What is the premenstrual syndrome and how can it be treated? #1011/14

Q: What is the premenstrual syndrome (PMS)?

A:

 

Premenstrual syndrome (PMS) is a heterogeneous collection of signs and symptoms that share one common characteristic: a temporal relationship to the menstrual cycle.  PMS is the cyclic appearance of at least one symptom during the luteal phase, followed by an entirely symptom-free interval beginning a few days after the onset of menses.  ACOG diagnostic criteria for PMS include over 150 symptoms including physical symptoms of abdominal bloating, breast tenderness, headaches, extremity edema, and psychological and behavioral symptoms of anxiety, depression, confusion, social withdrawal, angry outbursts, and irritability.  Other commonly reported manifestations of PMS include fatigue, thirst, appetite changes, and crying spells. 

To be considered clinically significant, PMS symptoms must interfere with a woman’s work, lifestyle, or interpersonal relationships.  PMS can increase relationship strain, sexual dysfunction, social isolation, work absenteeism, and risk for suicide. Studies have demonstrated that PMS results in poorer self-reported mental and physical health, increased use of health services and higher health care costs for sufferers.

How may contraception alter premenstrual syndrome?

Yes, contraceptives most likely to have a beneficial effect are those that suppress ovulation and reduce the number of withdrawal bleeding episodes. Extended-cycle dosing of combined pills, vaginal contraceptive rings and Depo-Provera injections reduce the number of withdrawal bleeding episodes (and associated symptoms).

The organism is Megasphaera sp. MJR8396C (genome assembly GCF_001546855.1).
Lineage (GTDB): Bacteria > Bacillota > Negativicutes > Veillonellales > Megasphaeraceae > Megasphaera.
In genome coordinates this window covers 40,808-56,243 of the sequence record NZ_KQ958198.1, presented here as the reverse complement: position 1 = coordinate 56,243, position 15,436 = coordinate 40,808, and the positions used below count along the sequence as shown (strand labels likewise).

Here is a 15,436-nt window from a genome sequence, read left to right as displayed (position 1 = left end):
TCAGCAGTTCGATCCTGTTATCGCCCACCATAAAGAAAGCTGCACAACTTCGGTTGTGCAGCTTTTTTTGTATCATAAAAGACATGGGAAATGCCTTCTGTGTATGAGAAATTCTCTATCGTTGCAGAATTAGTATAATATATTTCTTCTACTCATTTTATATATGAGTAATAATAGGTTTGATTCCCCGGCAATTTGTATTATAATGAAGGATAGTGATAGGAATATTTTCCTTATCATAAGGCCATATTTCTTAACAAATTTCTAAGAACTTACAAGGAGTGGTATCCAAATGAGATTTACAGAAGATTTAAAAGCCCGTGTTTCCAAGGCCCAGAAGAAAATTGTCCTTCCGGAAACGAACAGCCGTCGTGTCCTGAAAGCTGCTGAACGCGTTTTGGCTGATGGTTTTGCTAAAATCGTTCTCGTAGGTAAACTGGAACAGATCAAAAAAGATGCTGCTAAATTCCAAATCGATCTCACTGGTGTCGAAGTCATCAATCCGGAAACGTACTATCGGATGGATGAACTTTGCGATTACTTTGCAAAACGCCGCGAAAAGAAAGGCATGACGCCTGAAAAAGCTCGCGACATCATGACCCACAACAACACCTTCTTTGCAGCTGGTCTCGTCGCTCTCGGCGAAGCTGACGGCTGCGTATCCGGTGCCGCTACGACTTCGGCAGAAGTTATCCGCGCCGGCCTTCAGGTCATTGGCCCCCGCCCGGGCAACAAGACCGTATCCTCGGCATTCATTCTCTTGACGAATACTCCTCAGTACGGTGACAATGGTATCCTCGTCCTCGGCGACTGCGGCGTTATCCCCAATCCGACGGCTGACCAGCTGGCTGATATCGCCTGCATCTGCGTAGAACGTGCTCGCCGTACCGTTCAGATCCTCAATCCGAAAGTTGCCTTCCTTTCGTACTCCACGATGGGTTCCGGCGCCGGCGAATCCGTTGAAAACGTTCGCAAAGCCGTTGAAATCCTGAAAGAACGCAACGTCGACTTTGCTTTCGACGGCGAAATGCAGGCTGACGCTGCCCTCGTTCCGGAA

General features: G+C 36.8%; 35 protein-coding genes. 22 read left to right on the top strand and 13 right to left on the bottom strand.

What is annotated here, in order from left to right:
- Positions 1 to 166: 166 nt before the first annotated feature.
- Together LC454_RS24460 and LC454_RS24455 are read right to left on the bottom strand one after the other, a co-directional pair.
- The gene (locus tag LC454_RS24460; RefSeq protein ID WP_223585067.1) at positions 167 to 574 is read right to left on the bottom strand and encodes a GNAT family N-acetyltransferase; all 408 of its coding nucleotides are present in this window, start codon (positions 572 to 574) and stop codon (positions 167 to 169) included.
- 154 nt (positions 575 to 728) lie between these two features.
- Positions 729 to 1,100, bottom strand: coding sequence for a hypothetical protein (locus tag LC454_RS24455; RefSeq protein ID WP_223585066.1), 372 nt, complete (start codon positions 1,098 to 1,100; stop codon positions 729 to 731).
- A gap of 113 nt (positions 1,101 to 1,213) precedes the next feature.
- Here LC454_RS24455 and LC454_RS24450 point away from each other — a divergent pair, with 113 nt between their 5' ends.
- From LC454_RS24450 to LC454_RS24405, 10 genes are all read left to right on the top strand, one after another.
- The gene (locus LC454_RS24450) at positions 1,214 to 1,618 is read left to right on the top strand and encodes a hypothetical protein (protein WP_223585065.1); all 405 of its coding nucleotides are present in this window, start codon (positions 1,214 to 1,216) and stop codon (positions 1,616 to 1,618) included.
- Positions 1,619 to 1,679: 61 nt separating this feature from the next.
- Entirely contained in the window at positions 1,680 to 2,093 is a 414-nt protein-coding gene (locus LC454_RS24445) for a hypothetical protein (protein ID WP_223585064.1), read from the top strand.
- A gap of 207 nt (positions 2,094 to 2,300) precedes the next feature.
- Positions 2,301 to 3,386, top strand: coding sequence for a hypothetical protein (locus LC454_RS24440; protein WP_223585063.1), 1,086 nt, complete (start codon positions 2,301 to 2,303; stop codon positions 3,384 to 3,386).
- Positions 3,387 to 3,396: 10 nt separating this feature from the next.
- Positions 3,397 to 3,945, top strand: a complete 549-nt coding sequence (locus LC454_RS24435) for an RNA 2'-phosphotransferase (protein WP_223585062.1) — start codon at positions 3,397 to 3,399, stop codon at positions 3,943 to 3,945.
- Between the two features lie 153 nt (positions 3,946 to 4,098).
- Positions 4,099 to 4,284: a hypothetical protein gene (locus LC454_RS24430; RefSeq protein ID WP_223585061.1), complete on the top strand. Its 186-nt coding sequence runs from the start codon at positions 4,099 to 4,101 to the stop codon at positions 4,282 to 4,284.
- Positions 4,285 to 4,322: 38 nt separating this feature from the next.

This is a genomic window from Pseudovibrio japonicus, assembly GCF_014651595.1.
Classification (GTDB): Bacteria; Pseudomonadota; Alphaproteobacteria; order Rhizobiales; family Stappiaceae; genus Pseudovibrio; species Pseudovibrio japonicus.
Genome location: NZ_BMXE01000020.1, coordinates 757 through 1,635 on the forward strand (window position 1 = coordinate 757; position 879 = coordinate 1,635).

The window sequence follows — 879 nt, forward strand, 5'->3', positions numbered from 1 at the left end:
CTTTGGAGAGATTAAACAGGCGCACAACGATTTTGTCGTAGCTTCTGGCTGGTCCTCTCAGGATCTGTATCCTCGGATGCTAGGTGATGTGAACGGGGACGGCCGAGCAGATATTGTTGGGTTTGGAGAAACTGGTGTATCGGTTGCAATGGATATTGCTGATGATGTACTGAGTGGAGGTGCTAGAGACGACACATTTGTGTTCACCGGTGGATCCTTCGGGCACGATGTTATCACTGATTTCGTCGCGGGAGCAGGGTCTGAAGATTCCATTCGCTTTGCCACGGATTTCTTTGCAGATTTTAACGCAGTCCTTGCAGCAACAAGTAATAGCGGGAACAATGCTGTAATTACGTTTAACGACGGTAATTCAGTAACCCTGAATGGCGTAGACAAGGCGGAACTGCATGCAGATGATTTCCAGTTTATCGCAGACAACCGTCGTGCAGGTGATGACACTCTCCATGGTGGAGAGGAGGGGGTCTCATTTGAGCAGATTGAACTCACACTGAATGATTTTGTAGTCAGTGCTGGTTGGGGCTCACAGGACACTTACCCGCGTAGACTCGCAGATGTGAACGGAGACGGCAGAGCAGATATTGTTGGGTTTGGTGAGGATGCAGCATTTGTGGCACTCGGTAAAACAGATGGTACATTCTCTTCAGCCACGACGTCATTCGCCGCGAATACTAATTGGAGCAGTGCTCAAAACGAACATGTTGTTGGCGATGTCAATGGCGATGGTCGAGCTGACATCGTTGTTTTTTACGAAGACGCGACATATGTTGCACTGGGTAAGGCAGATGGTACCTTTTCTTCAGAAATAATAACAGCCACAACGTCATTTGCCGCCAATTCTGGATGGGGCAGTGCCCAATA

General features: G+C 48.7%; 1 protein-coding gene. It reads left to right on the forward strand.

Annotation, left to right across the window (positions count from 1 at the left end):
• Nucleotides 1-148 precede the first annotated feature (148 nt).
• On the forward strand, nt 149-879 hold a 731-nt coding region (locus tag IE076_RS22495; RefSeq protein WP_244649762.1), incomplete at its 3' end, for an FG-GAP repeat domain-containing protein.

Actually, combined pills taken 21/7, 21/7, 21/7 may decrease or increase PMS symptoms. Randomized, placebo controlled, double blinded studies found that both mood disorders and physical complaints of PMDD will reduce by about 50% in women on a 3mg drospirenone pill [Yonkers Obstet Gynecol 2005].

Robert A. Hatcher MD, MPH

Emeritus Professor of Gynecology and Obstetrics

Emory University School of Medicine

Atlanta, GA

November 2, 2014, December 16, 2014

 

To learn more about the advantages and disadvantages of the combined pills, NuvaRings, Depo-Provera injections; go to: www.managingcontraception.com and click on Choices 2013 edition.  You can also order this wonderful new educational book from our website or by calling 404-875-5001.  Do you have your copy yet?  It is now available in English and Spanish.

Key Words:  premenstrual syndrome (PMS), Contraceptive Technology, disorders, beneficial help, suppress ovulation, withdrawal bleeding, combined pills, vaginal contraceptive rings, Depo-Provera injections, menstrual cycle, menses, abdominal bloating, breast tenderness, headaches, extremity edema, psychological symptoms, confusion, anger, crying spells, outbursts, fatigue, thirst, appetite changes, interfere, work, school, sexual dysfunction, social isolation, risk for suicide

 

Reference: Nelson AL, Baldwin SB. Menstrual disorders IN Hatcher RA, Trussell J, Nelson AL, Cates Jr. W, Kowal D, Policar MS. et al Contraceptive Technology 20th edition, pages 556 & 557: Ardent Media Inc. 2013

 

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December 31, 2014